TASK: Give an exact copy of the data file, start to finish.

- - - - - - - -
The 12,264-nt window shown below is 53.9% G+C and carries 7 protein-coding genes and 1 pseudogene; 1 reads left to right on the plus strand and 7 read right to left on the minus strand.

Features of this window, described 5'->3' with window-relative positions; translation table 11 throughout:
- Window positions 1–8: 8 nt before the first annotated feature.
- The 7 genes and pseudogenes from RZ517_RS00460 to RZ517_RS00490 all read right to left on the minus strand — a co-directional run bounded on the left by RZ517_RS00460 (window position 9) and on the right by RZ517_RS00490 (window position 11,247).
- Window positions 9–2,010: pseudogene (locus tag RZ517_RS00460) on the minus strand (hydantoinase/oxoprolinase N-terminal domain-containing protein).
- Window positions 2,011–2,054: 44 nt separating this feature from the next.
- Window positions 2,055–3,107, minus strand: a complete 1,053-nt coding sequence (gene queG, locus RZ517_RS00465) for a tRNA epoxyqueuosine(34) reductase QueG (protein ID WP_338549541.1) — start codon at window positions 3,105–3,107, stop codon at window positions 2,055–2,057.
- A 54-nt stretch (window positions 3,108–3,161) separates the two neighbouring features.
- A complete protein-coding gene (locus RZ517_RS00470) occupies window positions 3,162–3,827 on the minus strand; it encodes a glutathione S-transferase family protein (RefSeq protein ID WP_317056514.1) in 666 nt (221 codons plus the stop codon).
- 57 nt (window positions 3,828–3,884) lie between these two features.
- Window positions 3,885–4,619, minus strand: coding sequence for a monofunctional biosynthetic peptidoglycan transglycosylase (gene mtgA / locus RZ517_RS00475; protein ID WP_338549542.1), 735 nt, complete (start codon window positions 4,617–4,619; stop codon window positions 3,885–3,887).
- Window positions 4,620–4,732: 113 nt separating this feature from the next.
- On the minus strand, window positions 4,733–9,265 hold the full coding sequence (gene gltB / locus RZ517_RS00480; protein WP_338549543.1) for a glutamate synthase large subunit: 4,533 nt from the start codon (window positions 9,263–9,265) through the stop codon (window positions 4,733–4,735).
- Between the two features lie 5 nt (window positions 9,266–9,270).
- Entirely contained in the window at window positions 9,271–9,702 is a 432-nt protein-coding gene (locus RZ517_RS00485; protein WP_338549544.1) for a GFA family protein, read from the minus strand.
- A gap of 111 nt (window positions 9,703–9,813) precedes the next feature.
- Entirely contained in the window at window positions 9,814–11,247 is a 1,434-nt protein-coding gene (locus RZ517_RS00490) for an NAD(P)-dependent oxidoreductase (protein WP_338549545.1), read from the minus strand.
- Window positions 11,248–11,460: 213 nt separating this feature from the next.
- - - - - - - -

The 12,264-nt window shown below is 53.9% G+C and carries 7 protein-coding genes and 1 pseudogene; 1 reads left to right on the plus strand and 7 read right to left on the minus strand.

Features of this window, described 5'->3' with window-relative positions; translation table 11 throughout:
- Window positions 1–8: 8 nt before the first annotated feature.
- The 7 genes and pseudogenes from RZ517_RS00460 to RZ517_RS00490 all read right to left on the minus strand — a co-directional run bounded on the left by RZ517_RS00460 (window position 9) and on the right by RZ517_RS00490 (window position 11,247).
- Window positions 9–2,010: pseudogene (locus tag RZ517_RS00460) on the minus strand (hydantoinase/oxoprolinase N-terminal domain-containing protein).
- Window positions 2,011–2,054: 44 nt separating this feature from the next.
- Window positions 2,055–3,107, minus strand: a complete 1,053-nt coding sequence (gene queG, locus RZ517_RS00465) for a tRNA epoxyqueuosine(34) reductase QueG (protein ID WP_338549541.1) — start codon at window positions 3,105–3,107, stop codon at window positions 2,055–2,057.
- A 54-nt stretch (window positions 3,108–3,161) separates the two neighbouring features.
- A complete protein-coding gene (locus RZ517_RS00470) occupies window positions 3,162–3,827 on the minus strand; it encodes a glutathione S-transferase family protein (RefSeq protein ID WP_317056514.1) in 666 nt (221 codons plus the stop codon).
- 57 nt (window positions 3,828–3,884) lie between these two features.
- Window positions 3,885–4,619, minus strand: coding sequence for a monofunctional biosynthetic peptidoglycan transglycosylase (gene mtgA / locus RZ517_RS00475; protein ID WP_338549542.1), 735 nt, complete (start codon window positions 4,617–4,619; stop codon window positions 3,885–3,887).
- Window positions 4,620–4,732: 113 nt separating this feature from the next.
- On the minus strand, window positions 4,733–9,265 hold the full coding sequence (gene gltB / locus RZ517_RS00480; protein WP_338549543.1) for a glutamate synthase large subunit: 4,533 nt from the start codon (window positions 9,263–9,265) through the stop codon (window positions 4,733–4,735).
- Between the two features lie 5 nt (window positions 9,266–9,270).
- Entirely contained in the window at window positions 9,271–9,702 is a 432-nt protein-coding gene (locus RZ517_RS00485; protein WP_338549544.1) for a GFA family protein, read from the minus strand.
- A gap of 111 nt (window positions 9,703–9,813) precedes the next feature.
- Entirely contained in the window at window positions 9,814–11,247 is a 1,434-nt protein-coding gene (locus RZ517_RS00490) for an NAD(P)-dependent oxidoreductase (protein WP_338549545.1), read from the minus strand.
- Window positions 11,248–11,460: 213 nt separating this feature from the next.